Good Luck
Avinash

kenbb99 (kenbb99) said : #3

I am aware of the rationale for asking for passwords all over the place. I don't want to get any passwords. I have read lots and lots of documentation and found answers to a lot of things. I still have not found an answer to this question.

Jensen Somers (jsomers) said : #4

Technically you can use the "root" account for everything and "forget" about your current user account. You will have to enable this at the login screen though.

First, you need to make sure that your root account has a password.
$ sudo -i
$ passwd root

Assuming you are using Ubuntu you need to edit the file /etc/gdm/gdm.conf. In it you will find the line "AllowRoot=false". If you change that to "AllowRoot=true" you will be able to log in as root, and nothing should as you for your password again. The home folder will also change from /home/<yourusername> to /root, so take that into account.

However, this creates a lot of security issues. Changes are that, sooner or later, you will brake your system. The forums are filled with similar cases as this is just not the way to go.

kenbb99 (kenbb99) said : #5

Thanks. I will try this. I am coming from a Windows XP environment in which I am logged in as Admin all the time and I have not broken my system in at least 10 years. I recognize that I am risking braking my system. I would prefer to go another way than logging in as root, but no one has suggested anything except you.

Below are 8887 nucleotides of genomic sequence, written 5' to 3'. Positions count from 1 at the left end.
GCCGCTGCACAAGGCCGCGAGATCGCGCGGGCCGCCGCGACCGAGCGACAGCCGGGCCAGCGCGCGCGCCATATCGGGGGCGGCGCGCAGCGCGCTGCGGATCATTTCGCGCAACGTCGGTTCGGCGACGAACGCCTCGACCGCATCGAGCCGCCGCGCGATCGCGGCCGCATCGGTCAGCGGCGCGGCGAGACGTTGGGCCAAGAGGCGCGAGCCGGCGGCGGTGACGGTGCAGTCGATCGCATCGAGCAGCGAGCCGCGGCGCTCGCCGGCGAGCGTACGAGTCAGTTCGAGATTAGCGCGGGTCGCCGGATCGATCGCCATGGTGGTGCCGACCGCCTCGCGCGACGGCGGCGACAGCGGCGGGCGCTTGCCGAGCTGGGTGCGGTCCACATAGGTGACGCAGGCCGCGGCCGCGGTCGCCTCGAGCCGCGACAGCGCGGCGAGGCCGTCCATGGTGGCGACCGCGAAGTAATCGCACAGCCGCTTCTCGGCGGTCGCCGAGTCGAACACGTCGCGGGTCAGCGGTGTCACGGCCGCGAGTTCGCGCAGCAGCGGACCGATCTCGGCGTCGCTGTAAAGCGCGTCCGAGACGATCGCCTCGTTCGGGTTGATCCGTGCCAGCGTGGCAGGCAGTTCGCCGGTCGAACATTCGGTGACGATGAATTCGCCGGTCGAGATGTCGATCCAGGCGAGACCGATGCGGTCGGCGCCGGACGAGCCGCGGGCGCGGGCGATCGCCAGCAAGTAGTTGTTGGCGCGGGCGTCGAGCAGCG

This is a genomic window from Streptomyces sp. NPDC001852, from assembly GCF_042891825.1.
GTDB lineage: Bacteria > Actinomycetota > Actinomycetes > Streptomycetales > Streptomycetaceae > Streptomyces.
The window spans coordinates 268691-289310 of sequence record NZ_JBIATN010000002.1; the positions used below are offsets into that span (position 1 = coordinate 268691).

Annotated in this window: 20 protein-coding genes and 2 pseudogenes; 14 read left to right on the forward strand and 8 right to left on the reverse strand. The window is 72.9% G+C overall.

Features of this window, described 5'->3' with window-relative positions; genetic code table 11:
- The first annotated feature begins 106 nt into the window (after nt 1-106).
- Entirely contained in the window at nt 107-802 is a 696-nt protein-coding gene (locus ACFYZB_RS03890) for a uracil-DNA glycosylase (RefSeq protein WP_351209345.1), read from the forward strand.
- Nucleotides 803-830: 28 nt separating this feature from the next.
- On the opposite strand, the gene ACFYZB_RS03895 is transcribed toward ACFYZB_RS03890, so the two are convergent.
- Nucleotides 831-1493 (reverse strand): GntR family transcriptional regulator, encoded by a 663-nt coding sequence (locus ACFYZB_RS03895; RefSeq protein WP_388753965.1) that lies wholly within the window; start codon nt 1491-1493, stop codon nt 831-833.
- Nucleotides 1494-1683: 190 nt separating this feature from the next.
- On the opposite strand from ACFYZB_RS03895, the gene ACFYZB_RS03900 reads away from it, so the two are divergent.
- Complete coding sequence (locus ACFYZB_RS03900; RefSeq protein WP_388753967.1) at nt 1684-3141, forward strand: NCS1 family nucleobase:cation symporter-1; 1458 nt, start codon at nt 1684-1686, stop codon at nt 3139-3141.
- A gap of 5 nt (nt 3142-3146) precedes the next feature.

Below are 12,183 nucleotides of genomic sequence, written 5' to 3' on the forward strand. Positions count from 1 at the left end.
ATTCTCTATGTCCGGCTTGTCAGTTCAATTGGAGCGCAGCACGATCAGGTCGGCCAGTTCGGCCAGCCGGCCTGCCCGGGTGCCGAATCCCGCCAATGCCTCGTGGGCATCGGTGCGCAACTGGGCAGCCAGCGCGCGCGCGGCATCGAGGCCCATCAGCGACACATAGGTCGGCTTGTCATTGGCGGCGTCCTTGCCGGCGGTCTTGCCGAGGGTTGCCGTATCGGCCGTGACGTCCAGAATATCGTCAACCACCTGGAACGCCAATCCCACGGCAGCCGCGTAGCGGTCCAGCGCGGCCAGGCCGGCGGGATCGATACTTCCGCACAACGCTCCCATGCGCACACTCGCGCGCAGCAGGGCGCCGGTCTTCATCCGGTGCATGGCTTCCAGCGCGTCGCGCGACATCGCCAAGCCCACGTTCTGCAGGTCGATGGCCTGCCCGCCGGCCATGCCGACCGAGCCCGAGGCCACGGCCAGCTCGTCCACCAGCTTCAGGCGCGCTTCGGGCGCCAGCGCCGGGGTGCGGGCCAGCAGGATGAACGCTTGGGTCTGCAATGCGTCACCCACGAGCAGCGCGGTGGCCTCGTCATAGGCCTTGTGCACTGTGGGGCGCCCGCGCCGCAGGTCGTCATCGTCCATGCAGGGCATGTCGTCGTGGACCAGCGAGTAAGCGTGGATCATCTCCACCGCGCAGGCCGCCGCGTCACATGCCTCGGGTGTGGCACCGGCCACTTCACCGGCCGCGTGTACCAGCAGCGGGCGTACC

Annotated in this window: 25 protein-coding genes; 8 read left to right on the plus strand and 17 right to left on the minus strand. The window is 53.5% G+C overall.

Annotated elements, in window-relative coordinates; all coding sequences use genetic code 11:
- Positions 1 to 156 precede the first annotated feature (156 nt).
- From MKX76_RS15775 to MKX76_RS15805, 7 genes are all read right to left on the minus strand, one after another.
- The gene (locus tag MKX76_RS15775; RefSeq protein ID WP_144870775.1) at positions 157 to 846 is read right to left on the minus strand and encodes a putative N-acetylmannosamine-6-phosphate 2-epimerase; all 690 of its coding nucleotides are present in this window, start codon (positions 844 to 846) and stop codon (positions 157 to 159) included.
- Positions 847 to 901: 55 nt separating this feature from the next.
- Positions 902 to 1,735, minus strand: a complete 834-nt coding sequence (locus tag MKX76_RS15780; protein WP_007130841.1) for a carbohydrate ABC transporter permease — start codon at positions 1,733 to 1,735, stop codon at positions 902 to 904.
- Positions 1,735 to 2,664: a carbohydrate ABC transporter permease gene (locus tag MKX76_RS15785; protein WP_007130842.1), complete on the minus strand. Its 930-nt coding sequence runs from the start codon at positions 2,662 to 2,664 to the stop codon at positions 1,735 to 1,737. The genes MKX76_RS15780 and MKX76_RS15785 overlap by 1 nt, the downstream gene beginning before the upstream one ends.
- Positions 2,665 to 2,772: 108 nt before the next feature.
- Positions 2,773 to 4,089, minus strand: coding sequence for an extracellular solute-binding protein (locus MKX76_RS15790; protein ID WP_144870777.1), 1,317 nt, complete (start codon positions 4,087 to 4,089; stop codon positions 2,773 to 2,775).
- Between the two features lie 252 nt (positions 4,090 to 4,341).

Jensen Somers (jsomers) said : #6

I forgot to ask this in my previous answer.

What are you doing that you must enter your password all the time? The only time I enter my password is at the login screen - which can easily be disabled - and when I explicitly want to perform a task as root. But that doesn't happen so often, only when I want to install new software or the package manager wants to do an update. I can go for weeks without entering my password.

We repeat is strongly suggested to don't work as root.

http://en.wikipedia.org/wiki/Comparison_of_Windows_and_Linux#Permissions

"I am coming from a Windows XP environment in which I am logged in as Admin all the time and I have not broken my system"

You can't broke, was not already under your control, due closed source software.

http://en.wikipedia.org/wiki/Comparison_of_open_source_and_closed_source#Security

Hope this helps

kenbb99 (kenbb99) said : #8

Jensen:

Most recently I am trying to set up my USB wireless adapter. I had to type in my password a lot to use the package manager to download files, move driver-related files to various directories, edit various files with privileged access, etc. I can't the adaper to load the necessary files automatically at log in; I have to type a password. I have tried many solutions to this suggested in various forums but none of them have worked so far. Besides having to sudo iwconfig to get the adapter to work, I have to type in passwords several times in various places to edit files, change settings, etc. to try the various solutions. I have also been configuring access to LAN disk resources. Working to configure this requires me to type in passwords a lot, and I have to type in a password the first time I access the network drive.